LET A BUG DO YOUR RECYLING

A 3 million euro ($4 million) European Union-funded research project is studying the common housefly to see if a lot of flies can help recycle animal waste by essentially eating it while helping to produce feed for animals such as chickens. Right now farmers can only use so much manure as fertilizer and many often pay handsome sums for someone to cart away animal waste and burn it.

A South African fly factory that rears the insects en masse to transform blood, guts, manure and discarded food into animal feed has won a $100,000 U.N.-backed innovation prize.

Details about the U.N. Food and Agriculture Organization's work on edible insects at www.fao.org/forestry/edibleinsects


  • Piet likes this
Past builds: Several Tjalk's - Dutch flat bottom boats.  HMS Bounty.  Royal Dutch Yacht "Mary" (heavily bashed).
Gluing the frames and sanding them just a bit. Statenjacht 'Utrecht'.
Research, CAD drawings of the The Ships of Abel Tasman"; 1st the yacht 'Heemskerck' & 2nd the fluyt 'Zeehaen'.
In between all this, build a R/C pond yacht "Soling 1".
Member & Secretary of the Nautical Research & Model Ship Society of Chicago.
Member & Secretary of the Nautical Research Guild (NRG).

#29
Marcus Botanicus

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Turning to another subject matter, I wonder if Australia has the severe problem of bee colony collapse. This is where worker bees abruptly disappear, causing a severe crisis that threatens the health of honeybees and the stability of commercial beekeeping and pollination.

As yet, no answer has been determined. Different theories have been proposed, including viruses attached to bee mites, predators, pollution, or pesticides. European beekeepers report the same conditions.

 Entomologists and apiculturists (Beekeepers) have it down to the following.  Varroa mites, a virus-transmitting parasite of honey bees, have frequently been found in hives hit by CCD (Colony Collapse Disorder).  Lots of research money is going into this subject by the US Department of Ag and lots of big chemical companies.  People need to be more aware of this as this is critical to our food supply. 

 

Many people think of bees simply as a summertime nuisance. But these small and hard-working insects actually make it possible for many of your favorite foods to reach your table. From apples to almonds to the pumpkin in our pumpkin pies, we have bees to thank. Now, a condition known as Colony Collapse disorder is causing bee populations to plummet, which means these foods are also at risk. In the United States alone, more than 25 percent of the managed honey bee population has disappeared since 1990.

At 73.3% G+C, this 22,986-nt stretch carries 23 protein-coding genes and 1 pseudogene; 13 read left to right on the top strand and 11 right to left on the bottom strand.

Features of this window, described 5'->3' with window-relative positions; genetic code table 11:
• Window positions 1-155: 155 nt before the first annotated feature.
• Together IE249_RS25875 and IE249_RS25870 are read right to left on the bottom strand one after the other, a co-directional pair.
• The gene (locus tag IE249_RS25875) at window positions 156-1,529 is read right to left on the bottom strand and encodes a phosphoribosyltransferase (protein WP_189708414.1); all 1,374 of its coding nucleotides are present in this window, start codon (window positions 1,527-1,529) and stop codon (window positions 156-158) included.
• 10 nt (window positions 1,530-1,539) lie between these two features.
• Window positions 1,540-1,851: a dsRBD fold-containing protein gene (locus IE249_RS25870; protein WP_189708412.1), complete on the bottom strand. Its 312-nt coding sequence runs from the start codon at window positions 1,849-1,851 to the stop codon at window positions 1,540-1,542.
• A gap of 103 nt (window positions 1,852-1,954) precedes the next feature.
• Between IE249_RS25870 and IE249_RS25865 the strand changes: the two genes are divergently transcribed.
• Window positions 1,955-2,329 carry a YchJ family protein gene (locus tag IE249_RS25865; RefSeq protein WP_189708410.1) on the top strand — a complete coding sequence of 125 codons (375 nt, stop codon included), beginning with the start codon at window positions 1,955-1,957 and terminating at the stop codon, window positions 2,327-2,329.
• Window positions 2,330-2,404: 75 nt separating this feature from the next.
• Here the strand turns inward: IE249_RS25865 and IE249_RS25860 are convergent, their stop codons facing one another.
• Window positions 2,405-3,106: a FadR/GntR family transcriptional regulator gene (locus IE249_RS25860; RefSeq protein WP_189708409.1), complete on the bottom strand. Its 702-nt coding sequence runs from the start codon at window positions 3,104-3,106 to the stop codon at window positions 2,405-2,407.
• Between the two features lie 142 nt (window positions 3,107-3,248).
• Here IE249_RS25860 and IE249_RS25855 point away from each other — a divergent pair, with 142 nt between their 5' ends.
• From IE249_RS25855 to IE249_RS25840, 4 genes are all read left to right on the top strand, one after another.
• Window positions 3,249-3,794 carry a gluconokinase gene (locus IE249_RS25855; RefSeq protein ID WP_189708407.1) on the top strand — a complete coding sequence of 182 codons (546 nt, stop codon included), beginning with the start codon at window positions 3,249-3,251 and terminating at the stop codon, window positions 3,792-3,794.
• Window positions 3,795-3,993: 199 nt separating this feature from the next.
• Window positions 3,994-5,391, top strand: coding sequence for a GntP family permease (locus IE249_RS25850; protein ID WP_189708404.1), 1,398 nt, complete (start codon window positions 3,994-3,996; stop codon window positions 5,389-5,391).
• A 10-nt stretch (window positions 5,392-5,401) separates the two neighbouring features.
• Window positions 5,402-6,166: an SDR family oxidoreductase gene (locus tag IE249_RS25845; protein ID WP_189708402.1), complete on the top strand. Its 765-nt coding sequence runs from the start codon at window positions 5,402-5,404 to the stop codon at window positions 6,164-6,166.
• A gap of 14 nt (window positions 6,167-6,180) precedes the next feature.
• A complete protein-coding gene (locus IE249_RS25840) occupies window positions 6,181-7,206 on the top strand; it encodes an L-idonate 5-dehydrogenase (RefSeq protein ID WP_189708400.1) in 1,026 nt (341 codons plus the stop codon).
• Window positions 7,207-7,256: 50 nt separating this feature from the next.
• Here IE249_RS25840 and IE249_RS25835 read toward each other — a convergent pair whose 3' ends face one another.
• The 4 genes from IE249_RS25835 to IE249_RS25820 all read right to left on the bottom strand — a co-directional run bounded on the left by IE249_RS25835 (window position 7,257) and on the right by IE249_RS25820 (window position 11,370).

1-Bees are one of a myriad of other animals, including birds, bats, beetles, and butterflies, called pollinators. Cross-pollination helps at least 30 percent of the world’s crops and  90 percent of our wild plants to thrive.

2-Without bees to spread seeds, many plants—including food crops—would die off.

 

There is a person at my work that supplies home-owners with a bee hive.  I have the property size and plenty of nectar flowers.  I'm thinking of doing this in the coming year.  Boy, I would have several personal pollinators for my orchard.

 

Marc


  • avsjerome2003 likes this
Past builds: Several Tjalk's - Dutch flat bottom boats.  HMS Bounty.  Royal Dutch Yacht "Mary" (heavily bashed).
Gluing the frames and sanding them just a bit. Statenjacht 'Utrecht'.
Research, CAD drawings of the The Ships of Abel Tasman"; 1st the yacht 'Heemskerck' & 2nd the fluyt 'Zeehaen'.
In between all this, build a R/C pond yacht "Soling 1".
Member & Secretary of the Nautical Research & Model Ship Society of Chicago.
Member & Secretary of the Nautical Research Guild (NRG).

#30
Marcus Botanicus

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More insect pictures.

The first 3 were taken in my backyard in the US.

The last three were taken in the mid 80's in Trinidad, West Indies with a Pentax K2, 100 mm macro in the early morning hours, natural light, in the garden.

 

Male-Rhino beetle-Trinidad-WI

Hisperidae on soil-Trinidad-WI

 

Katydid on geranium leaf - Pentax K2, 100 mm macro bellows lens on a bellows with a ring flash ASA 64

Mating Antler Beetles -  Pentax K2, 100 mm macro

Skipper on mint flower. Digital

 

Longhorn beetle- (about 3 inches long)  Trinidad-WI -  Pentax K2, 100 mm mac

 

Marc

Attached Thumbnails

  • 26-Male-Rhino beetle-Trinidad-WI.jpg
  • 25-Hisperidae on soil-Trinidad-WI.JPG
  • 23-Katydid on geranium leaf.jpg
  • 24-Mating Antler Beetles.JPG
  • 22-Skipper on mint flower_resize.JPG
  • 27-Longhorn beetle-Trinidad-WI.jpg

  • avsjerome2003 likes this
Past builds: Several Tjalk's - Dutch flat bottom boats.  HMS Bounty.  Royal Dutch Yacht "Mary" (heavily bashed).
Gluing the frames and sanding them just a bit. Statenjacht 'Utrecht'.
Research, CAD drawings of the The Ships of Abel Tasman"; 1st the yacht 'Heemskerck' & 2nd the fluyt 'Zeehaen'.
In between all this, build a R/C pond yacht "Soling 1".
Member & Secretary of the Nautical Research & Model Ship Society of Chicago.
Member & Secretary of the Nautical Research Guild (NRG).